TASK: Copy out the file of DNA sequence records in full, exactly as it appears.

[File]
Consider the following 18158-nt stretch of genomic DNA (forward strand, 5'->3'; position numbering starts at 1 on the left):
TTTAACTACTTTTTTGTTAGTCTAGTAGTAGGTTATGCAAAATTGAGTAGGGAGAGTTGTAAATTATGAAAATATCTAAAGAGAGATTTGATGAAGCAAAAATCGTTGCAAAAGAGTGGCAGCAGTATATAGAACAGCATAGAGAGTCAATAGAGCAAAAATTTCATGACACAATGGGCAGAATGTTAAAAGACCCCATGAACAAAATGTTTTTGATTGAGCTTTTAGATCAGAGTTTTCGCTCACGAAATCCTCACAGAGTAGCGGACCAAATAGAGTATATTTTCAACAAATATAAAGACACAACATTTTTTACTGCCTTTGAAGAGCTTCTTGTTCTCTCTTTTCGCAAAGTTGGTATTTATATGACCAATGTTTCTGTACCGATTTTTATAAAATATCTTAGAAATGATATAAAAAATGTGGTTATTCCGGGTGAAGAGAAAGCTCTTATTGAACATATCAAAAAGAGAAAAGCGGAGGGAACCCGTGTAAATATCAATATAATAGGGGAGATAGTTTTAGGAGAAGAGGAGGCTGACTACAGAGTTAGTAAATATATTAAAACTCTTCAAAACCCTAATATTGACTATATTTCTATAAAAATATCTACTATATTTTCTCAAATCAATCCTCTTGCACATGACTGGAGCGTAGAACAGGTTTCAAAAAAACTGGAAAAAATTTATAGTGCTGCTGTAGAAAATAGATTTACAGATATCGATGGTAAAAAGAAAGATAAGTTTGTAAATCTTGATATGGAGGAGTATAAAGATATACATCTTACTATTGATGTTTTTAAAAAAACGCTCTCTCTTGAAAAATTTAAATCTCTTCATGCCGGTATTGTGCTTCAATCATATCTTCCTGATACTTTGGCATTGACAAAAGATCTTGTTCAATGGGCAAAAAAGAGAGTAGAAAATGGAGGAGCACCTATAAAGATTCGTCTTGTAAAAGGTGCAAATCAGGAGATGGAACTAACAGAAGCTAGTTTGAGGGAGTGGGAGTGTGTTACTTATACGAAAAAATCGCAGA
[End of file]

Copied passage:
Consider the following 18158-nt stretch of genomic DNA (forward strand, 5'->3'; position numbering starts at 1 on the left):
TTTAACTACTTTTTTGTTAGTCTAGTAGTAGGTTATGCAAAATTGAGTAGGGAGAGTTGTAAATTATGAAAATATCTAAAGAGAGATTTGATGAAGCAAAAATCGTTGCAAAAGAGTGGCAGCAGTATATAGAACAGCATAGAGAGTCAATAGAGCAAAAATTTCATGACACAATGGGCAGAATGTTAAAAGACCCCATGAACAAAATGTTTTTGATTGAGCTTTTAGATCAGAGTTTTCGCTCACGAAATCCTCACAGAGTAGCGGACCAAATAGAGTATATTTTCAACAAATATAAAGACACAACATTTTTTACTGCCTTTGAAGAGCTTCTTGTTCTCTCTTTTCGCAAAGTTGGTATTTATATGACCAATGTTTCTGTACCGATTTTTATAAAATATCTTAGAAATGATATAAAAAATGTGGTTATTCCGGGTGAAGAGAAAGCTCTTATTGAACATATCAAAAAGAGAAAAGCGGAGGGAACCCGTGTAAATATCAATATAATAGGGGAGATAGTTTTAGGAGAAGAGGAGGCTGACTACAGAGTTAGTAAATATATTAAAACTCTTCAAAACCCTAATATTGACTATATTTCTATAAAAATATCTACTATATTTTCTCAAATCAATCCTCTTGCACATGACTGGAGCGTAGAACAGGTTTCAAAAAAACTGGAAAAAATTTATAGTGCTGCTGTAGAAAATAGATTTACAGATATCGATGGTAAAAAGAAAGATAAGTTTGTAAATCTTGATATGGAGGAGTATAAAGATATACATCTTACTATTGATGTTTTTAAAAAAACGCTCTCTCTTGAAAAATTTAAATCTCTTCATGCCGGTATTGTGCTTCAATCATATCTTCCTGATACTTTGGCATTGACAAAAGATCTTGTTCAATGGGCAAAAAAGAGAGTAGAAAATGGAGGAGCACCTATAAAGATTCGTCTTGTAAAAGGTGCAAATCAGGAGATGGAACTAACAGAAGCTAGTTTGAGGGAGTGGGAGTGTGTTACTTATACGAAAAAATCGCAGA